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It's not exactly ingredients, it's the nutrients and their proportions.

Larger breed puppy food is actually designed to slow growth.

Copied from other threads:

Excerpts from What is Large Breed Puppy Food – Puppy Food for Large Breed Dogs | PetMD

Puppies that are going to grow up to be big dogs are predisposed to developmental orthopedic diseases (DOD) like osteochondritis dissecans and hip and elbow dysplasia. (I use an adult weight of 55 pounds as my somewhat arbitrary division between medium and large dogs.) Nutrition, or to be precise, over-nutrition, is an important risk factor of DOD.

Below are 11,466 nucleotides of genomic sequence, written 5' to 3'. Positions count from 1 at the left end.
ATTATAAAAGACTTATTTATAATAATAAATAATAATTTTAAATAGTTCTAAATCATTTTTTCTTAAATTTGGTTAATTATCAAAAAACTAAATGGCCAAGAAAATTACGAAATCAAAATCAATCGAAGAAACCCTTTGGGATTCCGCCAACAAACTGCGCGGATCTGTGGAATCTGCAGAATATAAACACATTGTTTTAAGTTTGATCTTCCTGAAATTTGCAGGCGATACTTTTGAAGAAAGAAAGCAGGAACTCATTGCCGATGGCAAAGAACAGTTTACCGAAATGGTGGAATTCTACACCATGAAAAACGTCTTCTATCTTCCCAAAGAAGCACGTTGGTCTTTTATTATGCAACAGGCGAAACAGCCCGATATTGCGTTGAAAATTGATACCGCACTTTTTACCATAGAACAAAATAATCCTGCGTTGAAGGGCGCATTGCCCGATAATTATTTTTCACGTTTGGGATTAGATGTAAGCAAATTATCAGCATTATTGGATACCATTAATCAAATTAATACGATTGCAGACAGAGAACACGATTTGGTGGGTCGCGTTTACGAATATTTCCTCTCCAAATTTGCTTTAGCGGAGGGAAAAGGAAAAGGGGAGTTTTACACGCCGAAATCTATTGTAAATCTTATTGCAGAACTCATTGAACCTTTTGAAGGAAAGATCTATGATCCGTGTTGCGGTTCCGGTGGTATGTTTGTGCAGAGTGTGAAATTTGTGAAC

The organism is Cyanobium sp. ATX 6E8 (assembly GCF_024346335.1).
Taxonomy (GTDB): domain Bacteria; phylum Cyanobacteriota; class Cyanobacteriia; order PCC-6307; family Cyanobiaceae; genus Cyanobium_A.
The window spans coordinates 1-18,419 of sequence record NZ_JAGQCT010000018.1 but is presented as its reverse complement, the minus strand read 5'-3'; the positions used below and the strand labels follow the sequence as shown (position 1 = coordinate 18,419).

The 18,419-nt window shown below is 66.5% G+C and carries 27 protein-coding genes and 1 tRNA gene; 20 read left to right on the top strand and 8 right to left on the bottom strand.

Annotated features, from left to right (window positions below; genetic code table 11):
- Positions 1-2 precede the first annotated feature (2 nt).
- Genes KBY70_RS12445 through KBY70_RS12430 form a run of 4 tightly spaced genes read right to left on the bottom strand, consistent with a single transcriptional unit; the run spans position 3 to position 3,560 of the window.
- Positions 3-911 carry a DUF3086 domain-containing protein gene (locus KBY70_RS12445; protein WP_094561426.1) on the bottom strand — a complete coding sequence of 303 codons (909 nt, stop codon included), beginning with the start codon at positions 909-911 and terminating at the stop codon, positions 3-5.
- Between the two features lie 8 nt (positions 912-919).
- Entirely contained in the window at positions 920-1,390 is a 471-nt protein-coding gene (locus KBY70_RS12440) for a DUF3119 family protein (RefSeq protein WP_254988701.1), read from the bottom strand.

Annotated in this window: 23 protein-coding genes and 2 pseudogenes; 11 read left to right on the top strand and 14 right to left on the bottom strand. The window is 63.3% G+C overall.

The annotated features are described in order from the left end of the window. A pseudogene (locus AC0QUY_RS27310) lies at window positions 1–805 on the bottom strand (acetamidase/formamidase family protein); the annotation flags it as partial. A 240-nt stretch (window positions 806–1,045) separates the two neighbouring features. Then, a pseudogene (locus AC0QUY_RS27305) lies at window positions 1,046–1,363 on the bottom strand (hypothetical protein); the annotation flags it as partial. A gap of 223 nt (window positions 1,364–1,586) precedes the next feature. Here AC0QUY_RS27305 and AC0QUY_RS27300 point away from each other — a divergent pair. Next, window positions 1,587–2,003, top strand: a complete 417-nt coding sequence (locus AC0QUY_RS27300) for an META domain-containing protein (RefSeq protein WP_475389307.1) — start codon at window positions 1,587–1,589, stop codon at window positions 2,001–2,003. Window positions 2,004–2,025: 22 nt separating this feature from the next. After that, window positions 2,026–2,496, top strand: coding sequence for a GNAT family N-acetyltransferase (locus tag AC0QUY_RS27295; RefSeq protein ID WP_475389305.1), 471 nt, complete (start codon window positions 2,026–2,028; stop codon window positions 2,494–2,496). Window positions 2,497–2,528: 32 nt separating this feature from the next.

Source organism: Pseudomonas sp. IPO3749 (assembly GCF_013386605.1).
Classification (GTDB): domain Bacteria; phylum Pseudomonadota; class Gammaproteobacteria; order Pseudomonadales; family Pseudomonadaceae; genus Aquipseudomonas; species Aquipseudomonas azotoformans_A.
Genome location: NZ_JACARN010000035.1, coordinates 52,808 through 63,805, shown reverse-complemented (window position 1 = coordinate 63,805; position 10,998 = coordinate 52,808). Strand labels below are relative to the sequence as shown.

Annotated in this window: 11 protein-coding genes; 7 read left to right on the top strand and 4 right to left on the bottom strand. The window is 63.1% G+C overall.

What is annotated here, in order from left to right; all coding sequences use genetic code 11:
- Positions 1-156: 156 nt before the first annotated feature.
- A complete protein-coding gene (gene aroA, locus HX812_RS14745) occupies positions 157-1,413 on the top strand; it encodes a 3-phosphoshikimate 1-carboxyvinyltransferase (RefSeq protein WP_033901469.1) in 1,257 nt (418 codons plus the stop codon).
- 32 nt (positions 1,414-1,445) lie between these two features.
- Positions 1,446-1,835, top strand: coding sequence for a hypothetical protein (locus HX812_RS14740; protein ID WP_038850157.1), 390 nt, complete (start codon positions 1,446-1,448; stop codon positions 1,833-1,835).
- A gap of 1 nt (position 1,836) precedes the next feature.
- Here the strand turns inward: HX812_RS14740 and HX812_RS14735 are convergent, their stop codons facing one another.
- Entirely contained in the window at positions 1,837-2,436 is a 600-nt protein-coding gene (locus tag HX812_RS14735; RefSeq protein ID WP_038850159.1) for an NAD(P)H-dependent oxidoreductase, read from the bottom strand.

The number one goal when it comes to feeding large breed puppies is to avoid overfeeding, particularly when it comes to calories. By restricting caloric intake slightly, we can slow the puppy’s rate of growth.
They still get as big as they would otherwise; it just takes them a little longer to get there. Puppies fed in this way are also slim, which decreases the load that their maturing frames need to carry. Large breed puppy foods achieve these results by having a reduced fat content, and since fat is the most calorie-dense nutrient category in food, the diet is therefore somewhat restricted in calories.

In general, foods designed for large breed puppies have a fat content of between 8% and 12% on a dry matter basis while standard puppy foods often contain between 10% and 25% fat. Of course, the benefits of fat and calorie restriction can be completely undone if a dog eats too much of the food. Large breed puppies should almost invariably be fed several measured meals throughout the day rather than being allowed to eat free choice.